(38) Kang Chol-hwan: harbinger of N. Korean defectors
By Andrei Lankov
The North Korean resistance movement does not have many recognizable faces. This is understandable: a really brutal dictatorship would not allow any dissenter to stay alive. The fact that dissent was possible in Brezhnev’s Russia and, for that matter in Park Chung-hee’s South Korea, is yet another reminder that these two dictators were softies if compared to really serious practitioners of the craft ― like the hereditary dictators of the Kim family in the North
One of the few who can be seen as a spokesman for the North Korean pro-democracy movement is Kang Chol-hwan, the first escapee from a North Korean concentration camp to make it to the South and speak of his gruesome experiences to the general public.
His fate is all the more dramatic because his imprisonment was not his own fault ― he was only nine years old when he was sent to prison with his entire family. Until quite recently, the family responsibility principle was a peculiar feature of the North Korean prison system. In case of a political crime, not just the culprit but all members of their immediate family were to be shipped to concentration camps. This is one of many cases when North Korea proved itself to be more Stalinist than Stalin’s Russia. Under Stalin, only adult family members of the most significant victims of the purge were sent to the camps, while under Kim Il-sung this was a standard procedure, applied even to families of relatively minor political criminals, with no exception made for small children.
Kang was born in 1968 into the family of then recent returnees from Japan. In the 1930s and early 1940s, a large number of Koreans moved to Japan in search of a better life or were forcibly sent there as part of labor mobilization programs. Among these people were his grandparents.
In due time, his grandfather was remarkably successful, becoming one of the most affluent Koreans in the Osaka area. Meanwhile, Kang’s grandmother became a prominent political activist. Like the majority of politically active Koreans in Japan at the time, she became a prominent member of “Chongryon,” or the General Association of Koreans in Japan. This was (and still is) an openly pro-Pyongyang group whose members are technically citizens of the Democratic People’s Republic of Korea (North Korea’s official name). It was also assumed that eventually all members of Chongryon would be repatriated from Japan.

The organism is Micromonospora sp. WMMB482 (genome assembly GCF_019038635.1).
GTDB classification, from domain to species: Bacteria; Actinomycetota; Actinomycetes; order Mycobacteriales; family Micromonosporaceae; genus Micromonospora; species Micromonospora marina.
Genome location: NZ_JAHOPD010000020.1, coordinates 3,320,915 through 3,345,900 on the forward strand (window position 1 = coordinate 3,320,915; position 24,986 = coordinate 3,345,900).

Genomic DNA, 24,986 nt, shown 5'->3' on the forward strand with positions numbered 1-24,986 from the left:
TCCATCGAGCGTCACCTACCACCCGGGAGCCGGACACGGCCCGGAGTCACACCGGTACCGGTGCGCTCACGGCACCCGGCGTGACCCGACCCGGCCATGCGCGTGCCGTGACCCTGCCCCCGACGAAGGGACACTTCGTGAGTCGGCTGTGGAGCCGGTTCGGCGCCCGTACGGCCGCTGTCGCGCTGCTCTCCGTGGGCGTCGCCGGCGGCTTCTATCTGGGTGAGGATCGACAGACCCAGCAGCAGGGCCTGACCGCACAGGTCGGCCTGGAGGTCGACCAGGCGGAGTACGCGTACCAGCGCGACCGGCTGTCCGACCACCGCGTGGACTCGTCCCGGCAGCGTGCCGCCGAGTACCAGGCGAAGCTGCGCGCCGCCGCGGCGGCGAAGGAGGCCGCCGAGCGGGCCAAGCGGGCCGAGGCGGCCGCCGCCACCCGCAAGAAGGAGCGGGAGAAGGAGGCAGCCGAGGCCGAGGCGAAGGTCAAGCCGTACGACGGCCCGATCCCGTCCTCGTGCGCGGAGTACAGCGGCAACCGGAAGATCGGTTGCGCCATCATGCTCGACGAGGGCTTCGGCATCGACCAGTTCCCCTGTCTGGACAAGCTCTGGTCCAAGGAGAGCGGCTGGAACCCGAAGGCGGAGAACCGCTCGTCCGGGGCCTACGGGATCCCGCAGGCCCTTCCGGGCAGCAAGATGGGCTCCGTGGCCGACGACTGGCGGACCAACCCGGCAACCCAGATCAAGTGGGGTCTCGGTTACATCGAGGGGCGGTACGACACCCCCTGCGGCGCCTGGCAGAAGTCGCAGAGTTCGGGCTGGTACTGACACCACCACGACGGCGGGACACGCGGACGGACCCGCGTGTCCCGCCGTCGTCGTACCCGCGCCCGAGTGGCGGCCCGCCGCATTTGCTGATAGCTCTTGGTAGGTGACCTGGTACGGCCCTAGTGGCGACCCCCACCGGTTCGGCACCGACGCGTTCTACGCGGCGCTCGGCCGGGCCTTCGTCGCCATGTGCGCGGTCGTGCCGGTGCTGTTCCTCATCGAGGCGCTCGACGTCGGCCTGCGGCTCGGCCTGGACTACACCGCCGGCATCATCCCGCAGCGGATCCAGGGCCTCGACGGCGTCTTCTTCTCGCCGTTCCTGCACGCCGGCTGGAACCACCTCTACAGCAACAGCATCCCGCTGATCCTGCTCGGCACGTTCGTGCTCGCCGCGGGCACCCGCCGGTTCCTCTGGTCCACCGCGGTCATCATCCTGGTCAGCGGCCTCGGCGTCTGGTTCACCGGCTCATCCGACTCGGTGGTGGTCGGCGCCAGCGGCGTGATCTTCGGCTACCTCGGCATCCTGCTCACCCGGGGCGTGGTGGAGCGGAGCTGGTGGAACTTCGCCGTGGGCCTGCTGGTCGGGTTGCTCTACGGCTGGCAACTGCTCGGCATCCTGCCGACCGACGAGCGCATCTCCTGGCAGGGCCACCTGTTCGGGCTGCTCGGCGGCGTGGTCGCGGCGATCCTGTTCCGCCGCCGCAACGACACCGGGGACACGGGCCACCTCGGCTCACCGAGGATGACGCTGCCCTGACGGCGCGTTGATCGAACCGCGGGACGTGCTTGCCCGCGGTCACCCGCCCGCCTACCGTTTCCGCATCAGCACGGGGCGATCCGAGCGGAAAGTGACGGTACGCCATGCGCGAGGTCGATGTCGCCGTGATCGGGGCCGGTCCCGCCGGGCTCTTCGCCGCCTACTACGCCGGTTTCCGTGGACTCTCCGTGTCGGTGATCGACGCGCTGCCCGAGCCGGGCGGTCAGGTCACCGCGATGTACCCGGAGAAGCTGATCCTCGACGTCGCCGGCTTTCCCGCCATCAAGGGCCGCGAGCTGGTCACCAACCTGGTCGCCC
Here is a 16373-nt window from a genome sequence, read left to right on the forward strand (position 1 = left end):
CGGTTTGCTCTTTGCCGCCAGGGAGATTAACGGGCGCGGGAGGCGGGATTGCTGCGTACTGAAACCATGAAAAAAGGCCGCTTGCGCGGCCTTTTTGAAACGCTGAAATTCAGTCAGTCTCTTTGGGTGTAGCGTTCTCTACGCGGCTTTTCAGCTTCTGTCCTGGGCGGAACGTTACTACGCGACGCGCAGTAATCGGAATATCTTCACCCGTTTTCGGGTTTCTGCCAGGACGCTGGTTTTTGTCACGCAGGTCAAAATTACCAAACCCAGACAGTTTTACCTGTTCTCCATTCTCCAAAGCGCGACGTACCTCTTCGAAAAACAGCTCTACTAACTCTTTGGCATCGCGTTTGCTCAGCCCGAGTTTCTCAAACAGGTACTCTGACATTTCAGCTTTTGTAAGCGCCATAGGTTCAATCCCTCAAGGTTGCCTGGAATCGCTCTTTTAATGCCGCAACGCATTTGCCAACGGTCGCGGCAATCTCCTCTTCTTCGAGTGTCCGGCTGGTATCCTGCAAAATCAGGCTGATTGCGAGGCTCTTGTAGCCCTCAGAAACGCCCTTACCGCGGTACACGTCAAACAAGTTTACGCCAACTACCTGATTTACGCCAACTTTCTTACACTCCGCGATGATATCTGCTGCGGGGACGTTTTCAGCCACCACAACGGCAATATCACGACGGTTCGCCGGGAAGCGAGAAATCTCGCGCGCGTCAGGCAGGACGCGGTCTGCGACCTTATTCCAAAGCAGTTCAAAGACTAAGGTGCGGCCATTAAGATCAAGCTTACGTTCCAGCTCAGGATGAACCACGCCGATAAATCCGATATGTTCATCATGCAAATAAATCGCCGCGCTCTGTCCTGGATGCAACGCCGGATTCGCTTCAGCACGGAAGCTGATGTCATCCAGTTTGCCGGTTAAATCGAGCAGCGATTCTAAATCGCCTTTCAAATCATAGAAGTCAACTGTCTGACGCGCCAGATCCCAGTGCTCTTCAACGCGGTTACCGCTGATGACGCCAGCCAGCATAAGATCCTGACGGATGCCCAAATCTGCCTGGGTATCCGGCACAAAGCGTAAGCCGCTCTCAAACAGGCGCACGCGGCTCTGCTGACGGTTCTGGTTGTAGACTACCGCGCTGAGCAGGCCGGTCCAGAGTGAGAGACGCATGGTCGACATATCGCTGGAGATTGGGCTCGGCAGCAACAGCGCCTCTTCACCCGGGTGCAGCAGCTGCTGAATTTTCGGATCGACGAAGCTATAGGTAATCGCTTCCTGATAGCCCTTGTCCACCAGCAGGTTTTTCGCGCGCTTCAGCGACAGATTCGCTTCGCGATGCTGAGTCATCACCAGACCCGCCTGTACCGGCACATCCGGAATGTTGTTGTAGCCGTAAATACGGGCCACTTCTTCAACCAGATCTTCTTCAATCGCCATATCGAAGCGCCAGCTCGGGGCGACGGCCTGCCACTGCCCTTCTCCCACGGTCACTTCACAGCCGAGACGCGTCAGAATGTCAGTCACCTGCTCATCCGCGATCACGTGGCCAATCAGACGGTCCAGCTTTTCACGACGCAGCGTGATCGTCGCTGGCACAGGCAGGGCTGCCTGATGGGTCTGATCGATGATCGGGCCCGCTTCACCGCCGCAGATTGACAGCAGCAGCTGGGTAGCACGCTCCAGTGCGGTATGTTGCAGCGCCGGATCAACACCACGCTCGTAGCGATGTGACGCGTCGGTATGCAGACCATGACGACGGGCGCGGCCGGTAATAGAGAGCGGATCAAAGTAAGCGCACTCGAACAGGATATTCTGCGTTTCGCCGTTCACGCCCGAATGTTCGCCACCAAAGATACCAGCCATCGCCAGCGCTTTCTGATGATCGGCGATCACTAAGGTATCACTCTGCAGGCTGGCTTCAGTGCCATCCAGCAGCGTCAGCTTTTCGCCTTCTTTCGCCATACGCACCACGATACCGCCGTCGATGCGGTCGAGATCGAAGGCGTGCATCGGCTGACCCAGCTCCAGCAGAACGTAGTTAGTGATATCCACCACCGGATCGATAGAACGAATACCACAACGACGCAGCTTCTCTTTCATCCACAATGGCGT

Kang’s grandmother was full of political fervor and revolutionary enthusiasm and so she pushed her husband into joining the repatriation movement. Kang’s grandfather was not especially political but bowed to the pressure of his beloved and charismatic wife and was repatriated to North Korea in 1961.
For a brief while, the family enjoyed what in North Korea would be seen as a life of extreme luxury by the standards of the time. Kang’s grandfather worked as an advisor in one of the state’s foreign trade companies. The family had a nice four-bedroom apartment and a private car (roughly as common in the North Korea of the time as private jets are in the United States today).
However, on one July day in 1977, Kang’s grandfather did not come home from work. He was never seen again and to date nothing is known about his ultimate fate. He was accused of treason but it seems that it was his hyperactive and activist wife who was the root cause of the problem. Kang’s grandmother had reportedly had disagreements with some of the people who would go on to become top leaders of Chongryon and they eventually had their revenge.
What followed was standard procedure. Police came to the Kangs’ luxurious apartment and put the family of the traitor into a truck, which departed to Camp 15 at Yodok, the largest of the North Korean concentration camps, where the families of political prisoners have been since the late 1950s. Together with Kang, his sister, his grandmother, his father and his uncle were all sent there. Only Kang’s mother, being the daughter of a successful North Korean spy, was spared this fate.